That's why Rescue Groups will some time end the not so Humane Societys
As a former volunteer I know for a fact they kill many health animals, or ones that might need more than the usual cost of just antibiotics...they use the city of Detroit as the reason for their high kill rate which has remained pretty much the same for years, I have tracked it on the Dept of Ag reports. As soon as you turn in your owned animal, they can kill it in a second if they need room. Strays have to be held 4 days, so if it's too crowded, the owned animals go first. They will always advertise a rescued animal at some point for the publicity, and if it's already gone public, that animal will likely be treated for whatever it needs to gain sympathy and donations. They DO do a lot of GOOD, but they are very convincing and manipulative with the public and what they very carefully say to the public, In 2013 you will need an appointment to turn in your owned animal. they already charge for it. Not sure what happens if you bring in a stray. the CEO gets about $20,000 raises each year in spite of the economy. check that info at Dept of Ag. They do NOT take in 100,000 animals a year as someone stated, it's more like 25 - 27,000 depending on the year I'm saying they have a lot of impact but not necessarily in a good way.
Yes, MHS does bash others. In fact, it looks like MHS leadership is willing to pay to bash others. The full post is at: http://www.nathanwinograd.com/?p=6990 It was just a matter of time before someone got desperate enough and lacked the ethics to do it. And it looks like it is the Michigan Humane Society. Today, I was informed that the leadership of MHS attempted to hire a public relations firm in Michigan to engage in a full blown smear campaign against me. The Michigan Humane Society indicated that it was willing to pay for private investigators. At least one firm declined, stating that doing so was unethical. It may also be illegal, amounting to a misuse of donor funds and conspiracy to commit fraud. I’ve already hired an attorney, who is working on both a ‘cease and desist’ letter to the Michigan Humane Society Board, as well as asking the Attorney General of Michigan to open up an investigation. Donors are giving [them] money to save lives. Not to kill them. And certainly not to hire private investigators and public relations firms in order to engage in a smear campaign. This is a shame. What a terrible use of donor funds.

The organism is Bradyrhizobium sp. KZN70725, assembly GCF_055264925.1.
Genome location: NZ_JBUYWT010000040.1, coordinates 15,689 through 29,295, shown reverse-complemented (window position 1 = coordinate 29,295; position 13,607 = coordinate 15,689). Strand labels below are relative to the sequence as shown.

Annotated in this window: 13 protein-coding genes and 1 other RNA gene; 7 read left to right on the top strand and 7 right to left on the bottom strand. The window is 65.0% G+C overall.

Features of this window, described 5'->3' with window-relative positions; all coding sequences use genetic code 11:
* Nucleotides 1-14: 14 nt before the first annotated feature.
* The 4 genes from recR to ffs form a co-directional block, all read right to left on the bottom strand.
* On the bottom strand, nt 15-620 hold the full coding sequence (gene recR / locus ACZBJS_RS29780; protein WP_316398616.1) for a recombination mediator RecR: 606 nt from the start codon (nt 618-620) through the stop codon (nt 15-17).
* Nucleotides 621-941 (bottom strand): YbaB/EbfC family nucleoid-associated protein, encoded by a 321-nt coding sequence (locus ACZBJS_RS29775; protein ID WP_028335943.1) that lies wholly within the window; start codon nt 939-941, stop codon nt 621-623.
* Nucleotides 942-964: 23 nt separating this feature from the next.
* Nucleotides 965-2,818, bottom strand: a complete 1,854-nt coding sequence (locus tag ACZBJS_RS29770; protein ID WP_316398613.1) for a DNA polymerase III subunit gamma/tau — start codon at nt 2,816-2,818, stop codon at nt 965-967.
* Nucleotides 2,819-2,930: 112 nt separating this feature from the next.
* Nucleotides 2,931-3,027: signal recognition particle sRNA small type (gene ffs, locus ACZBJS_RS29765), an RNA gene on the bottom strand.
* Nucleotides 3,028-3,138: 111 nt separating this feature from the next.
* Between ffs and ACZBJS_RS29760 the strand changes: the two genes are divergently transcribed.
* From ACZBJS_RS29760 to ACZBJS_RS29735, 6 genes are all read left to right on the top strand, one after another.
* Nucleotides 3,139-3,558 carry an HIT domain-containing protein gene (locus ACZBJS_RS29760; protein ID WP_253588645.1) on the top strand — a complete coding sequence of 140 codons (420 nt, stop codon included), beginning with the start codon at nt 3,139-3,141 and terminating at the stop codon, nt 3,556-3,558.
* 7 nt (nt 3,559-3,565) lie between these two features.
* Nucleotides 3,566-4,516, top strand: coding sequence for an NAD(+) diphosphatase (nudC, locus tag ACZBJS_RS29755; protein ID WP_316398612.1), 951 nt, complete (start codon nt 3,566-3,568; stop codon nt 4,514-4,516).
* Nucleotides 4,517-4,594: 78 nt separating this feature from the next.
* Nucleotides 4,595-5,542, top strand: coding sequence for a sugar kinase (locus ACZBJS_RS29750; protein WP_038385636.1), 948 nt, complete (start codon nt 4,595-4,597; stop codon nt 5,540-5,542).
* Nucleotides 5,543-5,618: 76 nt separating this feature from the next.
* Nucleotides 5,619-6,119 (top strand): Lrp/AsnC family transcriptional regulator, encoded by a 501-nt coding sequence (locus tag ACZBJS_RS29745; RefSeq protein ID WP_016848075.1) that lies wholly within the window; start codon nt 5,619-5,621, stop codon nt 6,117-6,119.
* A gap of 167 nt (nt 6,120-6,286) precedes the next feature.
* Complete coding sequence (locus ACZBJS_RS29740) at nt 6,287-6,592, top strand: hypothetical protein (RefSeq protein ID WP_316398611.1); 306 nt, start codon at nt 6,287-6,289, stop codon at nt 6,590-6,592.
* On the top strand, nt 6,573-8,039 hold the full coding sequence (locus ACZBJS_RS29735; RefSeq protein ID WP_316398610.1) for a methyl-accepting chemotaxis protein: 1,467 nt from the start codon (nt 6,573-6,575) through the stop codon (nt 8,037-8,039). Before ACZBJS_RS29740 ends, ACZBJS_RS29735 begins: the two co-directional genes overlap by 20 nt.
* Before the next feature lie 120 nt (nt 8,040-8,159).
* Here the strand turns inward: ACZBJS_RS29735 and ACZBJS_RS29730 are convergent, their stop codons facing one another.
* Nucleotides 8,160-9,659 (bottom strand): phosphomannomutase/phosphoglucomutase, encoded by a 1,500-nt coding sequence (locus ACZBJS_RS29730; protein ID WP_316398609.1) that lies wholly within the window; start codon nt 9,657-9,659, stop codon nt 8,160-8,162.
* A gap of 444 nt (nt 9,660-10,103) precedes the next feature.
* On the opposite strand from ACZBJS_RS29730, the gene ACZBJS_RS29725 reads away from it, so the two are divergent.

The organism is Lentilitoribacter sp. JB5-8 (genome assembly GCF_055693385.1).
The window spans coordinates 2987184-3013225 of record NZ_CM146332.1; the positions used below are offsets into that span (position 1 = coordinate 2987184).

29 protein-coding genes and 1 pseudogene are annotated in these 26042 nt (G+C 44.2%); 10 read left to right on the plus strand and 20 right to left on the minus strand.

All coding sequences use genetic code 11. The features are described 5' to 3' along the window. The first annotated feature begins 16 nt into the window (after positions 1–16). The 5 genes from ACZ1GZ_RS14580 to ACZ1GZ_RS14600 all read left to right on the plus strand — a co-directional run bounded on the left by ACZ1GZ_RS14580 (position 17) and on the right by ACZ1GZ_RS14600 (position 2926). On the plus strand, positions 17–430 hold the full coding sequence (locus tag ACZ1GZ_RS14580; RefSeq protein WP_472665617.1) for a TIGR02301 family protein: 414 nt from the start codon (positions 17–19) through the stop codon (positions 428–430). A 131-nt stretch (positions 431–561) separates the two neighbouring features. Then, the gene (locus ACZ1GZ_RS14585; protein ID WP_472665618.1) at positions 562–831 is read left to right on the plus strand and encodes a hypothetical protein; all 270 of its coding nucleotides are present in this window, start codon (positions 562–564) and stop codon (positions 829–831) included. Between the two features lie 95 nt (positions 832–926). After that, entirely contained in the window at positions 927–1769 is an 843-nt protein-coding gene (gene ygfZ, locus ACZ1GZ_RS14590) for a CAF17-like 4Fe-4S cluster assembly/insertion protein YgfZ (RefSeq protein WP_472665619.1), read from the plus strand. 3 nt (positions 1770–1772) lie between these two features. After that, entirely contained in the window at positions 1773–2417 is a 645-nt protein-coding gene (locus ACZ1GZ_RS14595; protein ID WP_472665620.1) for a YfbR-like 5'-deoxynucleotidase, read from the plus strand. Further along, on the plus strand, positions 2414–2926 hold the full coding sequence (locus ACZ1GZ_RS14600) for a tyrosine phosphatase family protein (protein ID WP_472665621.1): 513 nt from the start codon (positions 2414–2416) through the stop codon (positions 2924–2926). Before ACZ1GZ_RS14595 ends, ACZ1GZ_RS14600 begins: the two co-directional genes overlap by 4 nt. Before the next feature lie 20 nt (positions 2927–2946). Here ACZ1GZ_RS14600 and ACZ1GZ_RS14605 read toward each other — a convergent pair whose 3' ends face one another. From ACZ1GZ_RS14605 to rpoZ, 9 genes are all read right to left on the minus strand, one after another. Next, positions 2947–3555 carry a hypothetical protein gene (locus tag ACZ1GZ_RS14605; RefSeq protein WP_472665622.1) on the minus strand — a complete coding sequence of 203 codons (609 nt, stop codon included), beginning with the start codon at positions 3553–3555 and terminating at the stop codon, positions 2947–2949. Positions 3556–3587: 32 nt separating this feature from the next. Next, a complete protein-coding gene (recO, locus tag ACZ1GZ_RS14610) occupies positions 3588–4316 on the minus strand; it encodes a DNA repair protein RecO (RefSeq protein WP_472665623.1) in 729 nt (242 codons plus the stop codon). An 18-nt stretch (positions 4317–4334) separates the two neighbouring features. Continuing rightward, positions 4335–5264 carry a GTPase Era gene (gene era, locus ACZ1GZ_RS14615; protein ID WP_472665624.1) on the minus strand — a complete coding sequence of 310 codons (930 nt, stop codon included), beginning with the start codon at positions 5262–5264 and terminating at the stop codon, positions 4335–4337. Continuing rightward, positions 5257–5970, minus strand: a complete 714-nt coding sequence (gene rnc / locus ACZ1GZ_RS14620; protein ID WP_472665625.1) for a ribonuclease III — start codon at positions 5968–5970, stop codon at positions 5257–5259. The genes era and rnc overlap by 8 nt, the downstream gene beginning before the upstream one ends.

I do not understand why MHS has such a high rating when they kill 7 out of every 10 animals they take in - 9.6 pets EVERY HOUR as they themselves have reported to the Michigan Dept. of Agriculture. They are one of the 8 worst animal shelter in the state of Michigan. Please direct your donations to animal welfare groups who will use it to actually save adoptable and treatable dogs and cats, puppies and kittens. A question below asks if they are life-changing. They sure are for all the animal thery kill every day.
Someone mentioned in an earlier post about problems with transparency not being new to MHS.
They were not kidding.
Ex-HSUS VP Wills cops a plea
Hoyt then recommended Wills to the Michigan Humane Society, where he was executive director, 1979-1989. Wills resigned from MHS when the board began inquiring into the disappearance of $1.6 million. A bookkeeper, Denise Hopkins, was eventually convicted of embezzling $56,000 of the missing sum. Wills next founded the National Society for Animal Protection, only to dissolve it when he joined HSUS.
Recovery from Misuse of Funds Takes Years
Been there, Done That.
South of Santa Cruz, on the far side of Monterey Bay, SPCA of Monterey County executive director Gary Tiscornia could testify from direct experience about the difficulties that the Santa Cruz SPCA, Sevierville Huame Society, LA/SPCA, et al can expect to meet ahead. Tiscornia headed the Michigan Humane Society for a decade after predecessor David Wills departed, leaving an unexplained deficit of $1.6 million.
Bookkeeper Denise Hopkins was successfully prosecuted for allegedly embezzling a small portion of it. Wills was successfully sued in 1994 for taking money under false pretenses at his next stop, the defunct National Society for Animal Protection, and was in 1997 convicted of embezzling from the Humane Society of the U.S., where he was vice president for investigations, 1991-1994.
Wills was never brought to account for any of the missing Michigan Humane money, however, and although Tiscornia was credited with impressively rebuilding the organization, the losses had a ripple effect evident even 10 years afterward, when Michigan Humane cut back a discount pet sterilization program because tight funding inhibited hiring enough veterinarians to keep it operating at all three of the MHS shelters.